Women and Suicide in Early Republican Turkey

with Nazan Maksudyan

hosted by Susanna Ferguson

Download the episode

In the 1920s and 1930s, politicians, intellectuals, and members of the public joined a lively debate about the issue of female suicide in Turkey. While we cannot know whether the rates of female suicide were actually skyrocketing during this period, the fact that so many public figures began to treat this issue as a central concern tells us a lot about the relationship between the modernizing state of Early Republican Turkey and the women whom it governed. In this episode, Nazan Maksudyan explores what might have provoked this debate, what it might say about the state and its relationship to women, gender, and the female body, and how women themselves might have used suicide as a means of asserting their agency.

Stream via Soundcloud

Nazan Maksudyan is an Assistant Professor in the Department of Sociology at Istanbul Kemerburgaz University. Her work examines the social, cultural, and economic history of children and youth during the late Ottoman period. (see academia.edu)
Susanna Ferguson is a doctoral candidate in Middle Eastern History at Columbia University, where she focuses on the history of women and gender in the Arab world during the late 19th and early 20th centuries. (academia.edu)

Episode No. 205
Release date: 25 October 2015
Recording location: Istanbul Kemerburgaz University
Editing by Onur Engin, generously funded by a paid assistantship at Koç University under the supervision of Associate Professor Nina Ergin
Bibliography courtesy of Nazan Maksudyan
Image courtesy of Nicholas Danforth


A. Holly Shissler. "If You Ask Me': Sabiha Sertel's Advice Column, Gender Equity, and Social Engineering in the Early Turkish Republic," Journal of Middle East Women's Studies 3 (2007): 1-30.

A. Holly Shissler. "Beauty Is Nothing to be Ashamed of: Beauty Contests as Tools of Women’s Liberation in Early Republican Turkey," Comparative Studies of South-Asia, Africa and the Middle-East 24 (2004): 107–122.

Ruth A. Miller. The Limits of Bodily Integrity: Abortion, Adultery, and Rape Legislation in Comparative Perspective. Aldershot, United Kingdom: Ashgate, 2007.

Pelin Başçı. "Love, Marriage, and Motherhood: Changing Expectations of Women in Late Ottoman Istanbul," Turkish Studies, 4 (2003): 145-177.

Nazan Maksudyan. “Control over Life, Control over Body: Female Suicide in Early Republican Turkey.” Women’s History Review (Spring 2014): 1.

Nazan Maksudyan. "'This time women as well got involved in politics!': Nineteenth Century Ottoman Women's Organizations and Political Agency." In Women and the City, Women in the City: A Gendered Perspective to Ottoman Urban History, Nazan Maksudyan (ed.) New York: Berghahn Books, 2014. pp. 107-135.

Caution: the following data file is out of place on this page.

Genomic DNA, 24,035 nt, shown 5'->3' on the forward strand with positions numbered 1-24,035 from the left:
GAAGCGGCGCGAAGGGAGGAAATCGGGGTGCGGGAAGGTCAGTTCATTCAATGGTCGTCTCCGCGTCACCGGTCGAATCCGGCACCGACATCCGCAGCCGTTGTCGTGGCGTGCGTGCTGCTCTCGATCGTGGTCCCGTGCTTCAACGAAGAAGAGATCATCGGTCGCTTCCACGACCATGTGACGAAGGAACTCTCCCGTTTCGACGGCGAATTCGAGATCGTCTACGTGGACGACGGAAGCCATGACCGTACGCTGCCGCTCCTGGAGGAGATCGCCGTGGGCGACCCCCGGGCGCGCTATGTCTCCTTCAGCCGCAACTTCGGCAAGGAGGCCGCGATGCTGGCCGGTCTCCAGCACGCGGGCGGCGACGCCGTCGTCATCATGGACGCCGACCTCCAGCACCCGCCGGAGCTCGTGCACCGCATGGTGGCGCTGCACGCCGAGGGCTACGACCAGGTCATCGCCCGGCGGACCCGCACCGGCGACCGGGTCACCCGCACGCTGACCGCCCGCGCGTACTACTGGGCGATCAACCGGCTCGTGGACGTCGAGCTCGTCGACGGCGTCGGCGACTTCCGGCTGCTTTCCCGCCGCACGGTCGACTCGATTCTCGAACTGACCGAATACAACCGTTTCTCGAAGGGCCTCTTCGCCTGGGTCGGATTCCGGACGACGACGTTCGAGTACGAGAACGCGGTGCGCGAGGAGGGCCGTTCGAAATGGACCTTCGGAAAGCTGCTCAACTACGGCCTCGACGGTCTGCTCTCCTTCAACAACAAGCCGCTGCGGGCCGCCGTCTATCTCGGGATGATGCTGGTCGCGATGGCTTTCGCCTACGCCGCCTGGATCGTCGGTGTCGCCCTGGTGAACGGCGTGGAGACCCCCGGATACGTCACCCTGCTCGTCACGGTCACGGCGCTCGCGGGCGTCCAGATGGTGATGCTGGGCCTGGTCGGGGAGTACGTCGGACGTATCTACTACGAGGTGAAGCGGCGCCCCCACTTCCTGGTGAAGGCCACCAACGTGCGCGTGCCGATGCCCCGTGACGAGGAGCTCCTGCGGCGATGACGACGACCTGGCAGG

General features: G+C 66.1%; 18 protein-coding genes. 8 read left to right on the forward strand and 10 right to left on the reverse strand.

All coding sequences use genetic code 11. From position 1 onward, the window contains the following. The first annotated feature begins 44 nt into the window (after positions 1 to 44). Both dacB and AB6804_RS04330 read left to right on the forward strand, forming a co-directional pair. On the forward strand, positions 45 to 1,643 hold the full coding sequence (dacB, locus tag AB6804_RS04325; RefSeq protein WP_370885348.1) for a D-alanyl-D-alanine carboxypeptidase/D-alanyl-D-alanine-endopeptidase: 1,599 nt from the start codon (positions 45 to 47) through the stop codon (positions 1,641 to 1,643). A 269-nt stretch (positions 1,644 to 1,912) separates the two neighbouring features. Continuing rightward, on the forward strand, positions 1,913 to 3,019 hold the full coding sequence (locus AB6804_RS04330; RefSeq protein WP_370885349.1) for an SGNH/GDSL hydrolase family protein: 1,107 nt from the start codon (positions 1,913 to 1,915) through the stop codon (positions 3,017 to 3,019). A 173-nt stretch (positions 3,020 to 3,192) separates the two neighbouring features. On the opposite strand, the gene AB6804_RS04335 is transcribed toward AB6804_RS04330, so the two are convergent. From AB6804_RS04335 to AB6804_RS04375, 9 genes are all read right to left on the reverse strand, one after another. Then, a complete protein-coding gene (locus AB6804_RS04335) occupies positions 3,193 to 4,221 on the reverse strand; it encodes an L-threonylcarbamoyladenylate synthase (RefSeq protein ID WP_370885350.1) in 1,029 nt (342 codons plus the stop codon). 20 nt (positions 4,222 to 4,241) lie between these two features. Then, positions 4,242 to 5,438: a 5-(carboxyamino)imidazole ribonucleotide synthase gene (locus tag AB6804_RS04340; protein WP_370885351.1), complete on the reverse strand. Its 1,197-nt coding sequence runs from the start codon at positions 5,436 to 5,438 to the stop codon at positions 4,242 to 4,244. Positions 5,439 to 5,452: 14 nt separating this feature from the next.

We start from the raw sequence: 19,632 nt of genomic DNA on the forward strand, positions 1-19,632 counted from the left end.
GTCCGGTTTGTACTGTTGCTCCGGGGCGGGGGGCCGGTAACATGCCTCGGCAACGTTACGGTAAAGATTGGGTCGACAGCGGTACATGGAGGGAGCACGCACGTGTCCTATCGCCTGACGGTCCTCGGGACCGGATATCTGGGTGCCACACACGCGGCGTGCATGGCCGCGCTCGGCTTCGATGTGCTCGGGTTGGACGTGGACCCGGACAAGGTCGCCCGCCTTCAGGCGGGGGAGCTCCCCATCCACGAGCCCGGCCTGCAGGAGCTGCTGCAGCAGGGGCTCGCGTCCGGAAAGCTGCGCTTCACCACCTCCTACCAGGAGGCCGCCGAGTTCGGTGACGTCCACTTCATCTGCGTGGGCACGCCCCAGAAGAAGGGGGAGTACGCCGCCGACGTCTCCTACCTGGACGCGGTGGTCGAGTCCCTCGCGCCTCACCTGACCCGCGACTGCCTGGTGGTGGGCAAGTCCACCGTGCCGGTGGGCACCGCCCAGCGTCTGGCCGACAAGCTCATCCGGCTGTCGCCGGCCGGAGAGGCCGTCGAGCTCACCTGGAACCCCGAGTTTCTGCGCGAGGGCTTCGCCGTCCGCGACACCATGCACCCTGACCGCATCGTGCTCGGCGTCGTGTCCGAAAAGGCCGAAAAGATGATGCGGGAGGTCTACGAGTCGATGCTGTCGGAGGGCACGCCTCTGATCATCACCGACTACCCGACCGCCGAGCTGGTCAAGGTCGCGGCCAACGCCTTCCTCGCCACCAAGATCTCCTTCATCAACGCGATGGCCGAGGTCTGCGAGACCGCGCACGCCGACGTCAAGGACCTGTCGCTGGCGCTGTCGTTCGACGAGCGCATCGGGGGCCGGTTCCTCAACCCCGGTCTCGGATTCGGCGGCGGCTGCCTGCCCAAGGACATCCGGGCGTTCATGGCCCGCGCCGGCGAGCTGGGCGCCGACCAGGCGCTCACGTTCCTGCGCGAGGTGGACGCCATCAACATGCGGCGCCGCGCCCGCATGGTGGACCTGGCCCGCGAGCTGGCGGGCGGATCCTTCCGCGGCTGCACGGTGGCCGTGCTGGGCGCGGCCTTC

Nicholas Danforth. "One More World War One Tragedy." The Afternoon Map (3 February 2015).

Ayça Alemdaroğlu. "Politics of the Body and Eugenic Discourse in Early Republican Turkey," Body & Society 11 (2005): 61-76.

Nurullah Şenol. "Arşiv Belgeleri Işığında Osmanlı Toplumunda İntihar," Toplumsal Tarih 110 (2003): 52-56.

Nurullah Ulutaş. Türk Romanında İntihar (1872-1960). Ph.D. dissertation, Uludağ University, 2006.

Zafer Toprak. "Dr. Cemal Zeki’nin ‘Delişmen, Çılgın Kızlar’ı – Cumhuriyette Genç Kız ve Kadın İntiharları," Toplumsal Tarih 87 (2001) : 25-29.


Ottoman History Podcast is a noncommerical website intended for educational use. Anyone is welcome to use and reproduce our content with proper attribution under the terms of noncommercial fair use within the classroom setting or on other educational websites. All third-party content is used either with express permission or under the terms of fair use. Our page and podcasts contain no advertising and our website receives no revenue. All donations received are used solely for the purposes of covering our expenses. Unauthorized commercial use of our material is strictly prohibited, as it violates not only our noncommercial commitment but also the rights of third-party content owners.

We make efforts to completely cite all secondary sources employed in the making of our episodes and properly attribute third-party content such as images from the web. If you feel that your material has been improperly used or incorrectly attributed on our site, please do not hesitate to contact us.